We’re happy to reveal the cover of our forthcoming non-fiction book Light Love Rituals: Bulgarian Myths, Legends, and Folklore.
Bulgarian culture is rich in folklore and traditions surviving since the days of the ancient Thracians. As pagan and Christian religions collided, the celebrations merged into one. Light Love Rituals will take you on a journey to discover these unique festivals.Illuminated by the light of the full moon, a woman in a long, white robe holds an icon and dances in a trance on burning embers. The mystical music of a shepherd’s pipe plays in the background.
A colorful circle of people dances and ducks under a wreath made of healing herbs.
Girls with wild spring flowers in their hair go from house to house caroling and singing for health and prosperity. They hold baskets full of Easter eggs.
A man in a wild animal mask with “cow bells” wrapped around his waist jumps and yells to scare away evil spirits.
Handed down from generation to generation, traditions are part of our heritage. They promote respect for cultural diversity and human creativity and empower us to connect with the future.
With Love, Light and Rituals, we want to introduce you to these ancient customs, rituals, and traditions that have survived through the centuries.
Light Love Rituals not only describes the rituals, but also makes them interesting and understandable to people of all ages. The book is divided into four seasons, beginning with winter. It includes activities where you can learn how to make martenitsi, survachka, and Easter eggs dyed with natural colors. A short quiz after each season lets you test your knowledge of what you’ve read. To help you engage in the traditions in the book, you’ll meet Maria and her family. They’ll open the doors of their home so you can participate in these celebrations along with them. For an added taste of Bulgaria, try some of the traditional recipes at the end.
Exquisitely crafted gold, silver and bronze objects are on display at the Louvre Museum in Paris, giving visitors a rare glimpse of the ancient Thracian culture that produced them.
Many stories still remain untold about this refined civilization whose citizens included Orpheus, the mythical son of a Thracian king, and the legendary gladiator Spartacus, who led an uprising against Rome.
“Ancient Thrace is most famous for its unique goldsmithing works,” Bulgarian exhibition commissioner Milena Tonkova told AFP ahead of the opening last week.
One of the exhibition highlights is the Panagyurishte ritual beverage set, the most prized possession of these ancient people who lived from the 2nd millennium B.C. to the 3rd century A.D in the Balkan Peninsula.
“The Saga of the Thracian Kings,” an exhibition now on view at the Louvre in Paris.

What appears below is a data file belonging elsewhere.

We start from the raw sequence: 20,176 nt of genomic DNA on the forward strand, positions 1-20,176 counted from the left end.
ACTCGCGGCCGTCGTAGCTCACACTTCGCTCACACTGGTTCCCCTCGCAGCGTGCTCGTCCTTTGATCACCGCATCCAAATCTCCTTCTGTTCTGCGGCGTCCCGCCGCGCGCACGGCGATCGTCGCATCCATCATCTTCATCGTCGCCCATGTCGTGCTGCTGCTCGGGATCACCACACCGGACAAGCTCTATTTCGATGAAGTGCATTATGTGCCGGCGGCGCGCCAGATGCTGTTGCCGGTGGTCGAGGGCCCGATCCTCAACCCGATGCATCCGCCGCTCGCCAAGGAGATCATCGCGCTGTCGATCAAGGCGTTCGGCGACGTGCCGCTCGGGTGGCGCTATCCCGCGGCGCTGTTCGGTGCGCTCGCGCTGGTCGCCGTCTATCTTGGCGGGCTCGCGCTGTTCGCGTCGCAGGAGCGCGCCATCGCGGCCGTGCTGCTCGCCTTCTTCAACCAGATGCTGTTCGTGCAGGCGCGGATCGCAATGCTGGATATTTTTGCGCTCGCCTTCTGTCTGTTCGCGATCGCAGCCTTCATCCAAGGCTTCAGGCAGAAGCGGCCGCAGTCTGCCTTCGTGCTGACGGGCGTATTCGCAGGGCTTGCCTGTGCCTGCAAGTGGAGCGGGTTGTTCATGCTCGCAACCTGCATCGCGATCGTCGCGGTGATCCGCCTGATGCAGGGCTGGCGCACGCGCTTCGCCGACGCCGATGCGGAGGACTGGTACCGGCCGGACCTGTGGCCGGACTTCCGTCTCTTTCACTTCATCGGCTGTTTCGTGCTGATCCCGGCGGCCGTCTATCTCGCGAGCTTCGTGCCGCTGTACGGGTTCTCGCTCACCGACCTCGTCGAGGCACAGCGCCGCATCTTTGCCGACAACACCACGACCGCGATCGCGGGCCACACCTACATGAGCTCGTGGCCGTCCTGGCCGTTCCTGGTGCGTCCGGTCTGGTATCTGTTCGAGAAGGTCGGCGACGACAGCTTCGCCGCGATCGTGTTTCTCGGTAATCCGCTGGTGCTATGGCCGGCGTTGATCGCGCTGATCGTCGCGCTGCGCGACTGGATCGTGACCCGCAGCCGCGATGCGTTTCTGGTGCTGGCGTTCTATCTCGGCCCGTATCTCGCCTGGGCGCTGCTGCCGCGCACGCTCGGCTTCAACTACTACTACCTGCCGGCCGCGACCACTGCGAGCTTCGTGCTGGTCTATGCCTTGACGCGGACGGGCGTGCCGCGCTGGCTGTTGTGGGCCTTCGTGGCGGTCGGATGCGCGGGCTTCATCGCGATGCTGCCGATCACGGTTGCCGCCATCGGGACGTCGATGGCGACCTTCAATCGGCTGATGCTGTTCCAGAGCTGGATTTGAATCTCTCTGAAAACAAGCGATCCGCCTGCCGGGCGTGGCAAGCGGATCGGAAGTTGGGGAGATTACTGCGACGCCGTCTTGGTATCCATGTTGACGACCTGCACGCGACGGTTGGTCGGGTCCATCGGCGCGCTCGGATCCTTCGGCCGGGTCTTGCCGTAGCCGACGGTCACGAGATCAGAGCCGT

Who are the Thracians and where is the Thracian Empire?
We knew little about the Thracians when we started to work on Mystical Emona: Soul’s Journey. When people mention Thrace, the only heroes who readily come to mind are Hercules, Orpheus, and Spartacus – if even those. But Thrace has a vast history beyond its mythology or the conflict with Rome. We enthusiastically rolled up our sleeves and researched their culture, religion, and customs. Our efforts were reward with a delightful review: “I love that there is a little bit of historical elements in this book, namely the stuff set in ancient Thrace. A history buff myself, it isn’t often I get the chance to read things about Thrace that don’t involve Spartacus. Major props to the writer for creating this wonderful tale.”
Quite often now when we mention the book, people ask, “Where is Thrace?” or “Who were the Thracians? Is that a country?”
So, let’s start with the easy question: “Where is Thrace?” The Thracians lived in southeastern Europe along the Black Sea, in the region that is now modern-day Bulgaria, Greece, and Turkey.
“Who were the Thracians?” poses a more difficult question. What we can tell you is that they have been around for a long time. Since the people themselves did not have a written language, everything that is known about them comes from other sources. The first historical reference to them was in Homer’s Iliad, where it was mentioned that they were allies to the Trojans. But evidence of them as a distinct people exists as far back as 1500 BC.
They were a warlike tribal nation, living in mountains and valleys. But they were also great artisans, finely crafting delicate golden objects and painting beautiful murals.
A polytheistic people, they worshiped the Sun and Moon. Bendis, called the Great Goddess, was one of their primary deities. Better known, however, is Dionysus, the god of wine, whom the Greeks incorporated into their mythology. It’s through the story of Orpheus (you remember him; he went to Hades to retrieve his wife Eurydice) that the tale of this drunken god is probably best known. The story didn’t end well for Orpheus. The Maenads, followers of Dionysus, tore his apart. Yup, gruesome.
Even today, Bulgaria is known for its wine. Many myths and legends mention Thracian wine. Homer says the most popular wine, one with the best aroma and body, came from the Thracian city of Maroneia. Odysseus also used Thracian wine to put the Cyclops Polyphemus to sleep before he struck the beast in the eye with his spear.
When Christianity crept into the region, the Dionysian cult faded away. But even today the feast of Saint Trifon is celebrated, and the festivities trace back to the cult of Dionysus (for example, pouring wine and electing a king). But, that could be the topic of another entire blog.